Therese Coffey MP, an environment minister and MP for Suffolk Coastal, has been promoted to Work and Pensions Secretary.
Elected in 2010, Ms Coffey is a former deputy Commons leader and was appointed as environment minister by Theresa May .
The Liverpool FC fan backed Remain during the EU referendum in 2016 and voted against legalising gay marriage in 2013.
She holds up former Tory leader Margaret Thatcher as her political hero.
Ms Coffey, who has a doctorate in chemistry, told Conservative Home in 2010: “She stood up for Britain, for enterprise and for freedom. Plus she is the only science graduate ever to have been PM.”
Her predecessor Ms Rudd resigned after suggesting the Government was aiming to take the UK out of the EU without a deal.
The Hastings & Rye MP said the PM failed to satisfy her that the Government was doing enough to negotiate an agreement with Brussels.
She said: “I have not seen enough work going into actually trying to get a deal.
“When I asked Number 10 for a summary of what the plan was for actually getting a deal, I was sent a one-page summary.”
Ms Coffey, an avid fan of Devon rock band Muse, comes to the Cabinet amid deep political turmoil with Downing Street at loggerheads with Parliament over the future on Brexit .
What is her voting record on benefits?
Ms Coffey is for the most part a loyal Conservative meaning she backed the bedroom tax, cutting ESA for the disabled by £30 a week and in favour of cutting Universal Credit benefits for those in work.
She voted for the Welfare Reform and Work Bill in 2015 which included reducing the household benefit cap, to freeze the rate of many working-age benefits and to reduce social rents in England.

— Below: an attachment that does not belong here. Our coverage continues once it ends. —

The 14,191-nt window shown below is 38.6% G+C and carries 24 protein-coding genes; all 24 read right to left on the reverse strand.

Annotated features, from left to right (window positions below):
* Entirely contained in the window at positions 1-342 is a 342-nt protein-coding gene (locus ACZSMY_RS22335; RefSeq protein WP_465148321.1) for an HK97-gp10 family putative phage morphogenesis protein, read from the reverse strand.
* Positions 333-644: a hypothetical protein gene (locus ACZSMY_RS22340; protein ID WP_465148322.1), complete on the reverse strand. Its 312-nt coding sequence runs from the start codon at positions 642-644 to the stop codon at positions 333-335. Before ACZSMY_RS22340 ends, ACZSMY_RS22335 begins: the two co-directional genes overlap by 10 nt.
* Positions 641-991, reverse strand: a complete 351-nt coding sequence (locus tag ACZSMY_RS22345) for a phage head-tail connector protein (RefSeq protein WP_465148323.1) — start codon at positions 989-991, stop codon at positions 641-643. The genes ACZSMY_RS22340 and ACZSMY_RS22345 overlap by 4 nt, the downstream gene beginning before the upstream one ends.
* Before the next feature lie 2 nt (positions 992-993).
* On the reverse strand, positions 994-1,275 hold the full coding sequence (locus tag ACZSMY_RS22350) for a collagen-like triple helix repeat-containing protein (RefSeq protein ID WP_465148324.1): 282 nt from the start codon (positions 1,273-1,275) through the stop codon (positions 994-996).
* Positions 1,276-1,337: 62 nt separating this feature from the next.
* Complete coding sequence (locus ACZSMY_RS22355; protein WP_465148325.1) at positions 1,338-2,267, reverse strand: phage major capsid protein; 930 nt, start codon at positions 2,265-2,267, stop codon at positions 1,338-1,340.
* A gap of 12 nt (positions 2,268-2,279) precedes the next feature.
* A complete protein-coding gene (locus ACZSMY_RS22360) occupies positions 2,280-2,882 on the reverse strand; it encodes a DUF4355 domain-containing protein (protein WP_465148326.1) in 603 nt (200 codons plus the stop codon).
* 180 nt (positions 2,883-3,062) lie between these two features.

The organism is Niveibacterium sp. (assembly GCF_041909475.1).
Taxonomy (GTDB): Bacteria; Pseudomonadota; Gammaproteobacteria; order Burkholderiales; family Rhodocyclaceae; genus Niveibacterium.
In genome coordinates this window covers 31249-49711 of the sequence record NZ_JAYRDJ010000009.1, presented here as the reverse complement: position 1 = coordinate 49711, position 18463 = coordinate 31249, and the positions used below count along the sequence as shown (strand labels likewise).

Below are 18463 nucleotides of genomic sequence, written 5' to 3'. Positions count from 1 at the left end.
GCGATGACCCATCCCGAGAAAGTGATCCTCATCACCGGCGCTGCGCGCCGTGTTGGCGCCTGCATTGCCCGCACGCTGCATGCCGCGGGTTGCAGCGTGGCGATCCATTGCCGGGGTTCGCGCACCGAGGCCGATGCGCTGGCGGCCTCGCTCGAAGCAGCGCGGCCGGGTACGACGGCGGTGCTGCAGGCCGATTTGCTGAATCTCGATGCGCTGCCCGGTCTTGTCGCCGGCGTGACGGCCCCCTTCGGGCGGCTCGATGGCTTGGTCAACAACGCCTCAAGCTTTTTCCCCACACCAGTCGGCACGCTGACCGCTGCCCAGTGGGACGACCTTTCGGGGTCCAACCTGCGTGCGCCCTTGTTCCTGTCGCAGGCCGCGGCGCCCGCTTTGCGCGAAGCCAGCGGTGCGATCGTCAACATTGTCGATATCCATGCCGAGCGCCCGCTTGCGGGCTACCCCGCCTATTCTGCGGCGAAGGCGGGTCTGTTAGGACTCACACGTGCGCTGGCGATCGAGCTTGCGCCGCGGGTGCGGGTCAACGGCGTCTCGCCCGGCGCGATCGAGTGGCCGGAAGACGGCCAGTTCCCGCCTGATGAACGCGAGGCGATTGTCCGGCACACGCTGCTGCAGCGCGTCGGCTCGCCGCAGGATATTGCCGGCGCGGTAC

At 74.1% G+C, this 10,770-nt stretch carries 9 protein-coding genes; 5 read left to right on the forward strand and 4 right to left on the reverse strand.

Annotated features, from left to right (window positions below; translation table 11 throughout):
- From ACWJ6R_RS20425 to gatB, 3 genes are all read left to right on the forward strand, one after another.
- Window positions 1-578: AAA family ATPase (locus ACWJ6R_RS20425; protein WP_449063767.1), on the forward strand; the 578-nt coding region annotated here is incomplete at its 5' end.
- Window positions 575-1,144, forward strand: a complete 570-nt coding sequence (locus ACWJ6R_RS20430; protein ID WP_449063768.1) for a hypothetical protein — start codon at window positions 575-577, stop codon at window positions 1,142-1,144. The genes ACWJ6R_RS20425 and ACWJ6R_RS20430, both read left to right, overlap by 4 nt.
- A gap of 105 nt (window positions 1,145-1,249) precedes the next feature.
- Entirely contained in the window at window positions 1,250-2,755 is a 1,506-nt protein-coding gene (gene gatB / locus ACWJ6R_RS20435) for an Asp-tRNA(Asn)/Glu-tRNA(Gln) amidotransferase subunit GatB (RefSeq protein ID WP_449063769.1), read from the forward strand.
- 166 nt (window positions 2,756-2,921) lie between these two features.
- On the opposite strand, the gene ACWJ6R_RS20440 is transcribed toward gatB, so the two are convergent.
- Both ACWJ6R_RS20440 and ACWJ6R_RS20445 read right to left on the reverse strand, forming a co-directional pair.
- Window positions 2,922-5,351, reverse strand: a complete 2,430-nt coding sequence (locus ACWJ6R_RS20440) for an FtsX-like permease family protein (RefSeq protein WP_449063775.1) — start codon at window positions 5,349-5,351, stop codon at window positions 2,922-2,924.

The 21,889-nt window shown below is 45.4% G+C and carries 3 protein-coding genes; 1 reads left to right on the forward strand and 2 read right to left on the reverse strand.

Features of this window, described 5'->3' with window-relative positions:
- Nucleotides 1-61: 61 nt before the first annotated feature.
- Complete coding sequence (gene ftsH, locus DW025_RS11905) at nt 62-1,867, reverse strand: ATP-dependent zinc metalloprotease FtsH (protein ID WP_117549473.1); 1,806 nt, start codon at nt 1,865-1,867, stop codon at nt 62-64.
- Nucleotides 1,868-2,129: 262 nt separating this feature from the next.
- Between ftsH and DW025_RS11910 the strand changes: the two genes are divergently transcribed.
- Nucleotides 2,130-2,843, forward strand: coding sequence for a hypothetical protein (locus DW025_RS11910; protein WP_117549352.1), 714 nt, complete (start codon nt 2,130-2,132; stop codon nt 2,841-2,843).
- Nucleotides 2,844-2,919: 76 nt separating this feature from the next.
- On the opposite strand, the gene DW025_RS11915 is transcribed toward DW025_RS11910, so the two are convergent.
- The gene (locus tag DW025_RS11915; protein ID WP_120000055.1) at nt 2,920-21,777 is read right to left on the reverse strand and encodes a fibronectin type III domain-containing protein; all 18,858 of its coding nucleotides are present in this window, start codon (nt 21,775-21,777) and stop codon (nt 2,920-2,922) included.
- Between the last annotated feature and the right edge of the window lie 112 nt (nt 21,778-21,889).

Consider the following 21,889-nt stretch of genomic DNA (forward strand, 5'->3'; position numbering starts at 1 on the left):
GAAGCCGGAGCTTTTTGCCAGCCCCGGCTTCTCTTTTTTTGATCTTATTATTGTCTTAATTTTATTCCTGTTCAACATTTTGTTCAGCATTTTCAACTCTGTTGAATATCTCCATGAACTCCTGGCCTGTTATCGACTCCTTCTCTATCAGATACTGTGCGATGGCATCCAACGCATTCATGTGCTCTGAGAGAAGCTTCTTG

This also contained measures to reduce the welfare cap, the two-child policy,and abolishing child poverty targets.
Her track record on welfare has already concerned campaigners.
Shadow welfare secretary Margaret Greenwood has argued that Ms Coffey’s “first act” as Work and Pensions Secretary should be to axe Universal Credit.
“Therese Coffey is now the fifth Secretary of State for Work and Pensions in the past three years,” the Labour MP said.
“At a time when Universal Credit is in crisis, the most vulnerable people in our society need dedication and stability, not more chaos.
“Universal Credit is clearly failing. In her first act as Secretary of State, Therese Coffey must stop the roll-out of Universal Credit as a matter of urgency before any more people are pushed into hardship.”
And on other issues?
Unlike her predecessor Amber Rudd, Ms Coffey is not taking on the role of minister for women and equalities probably due to her opposition to same-sex marriage.
She was one of 73 MPs who voted against extending equal marriage to Northern Ireland, in the absence of a devolved government in the region.
She also strongly opposed the introduction of same-sex marriage in England and Wales in 2013.
Ms Coffey was one of 15 MPs who publicly urged the House of Lords to block the legislation after it won overwhelming support in the Commons by a vote of 395-170.
In a letter to peers, Coffey urged them “in the strongest terms” to block the bill, claiming that the government was introducing same-sex marriage “without any mandate.”
She wrote: “None of us was elected on a platform to redefine marriage. Genuine concerns about the impact on society’s understanding of marriage and the Bill’s implications for free speech and civil liberty have been swept aside.”
The letter claimed: “Our postbags testify to the deep unpopularity of the Bill. Most of our constituents simply believe marriage is a unique institution that forms the bedrock of society and should be left as it is.”
She voted in favour of repealing the Human Rights Act, against greater gambling regulation and in favour of restricting legal aid.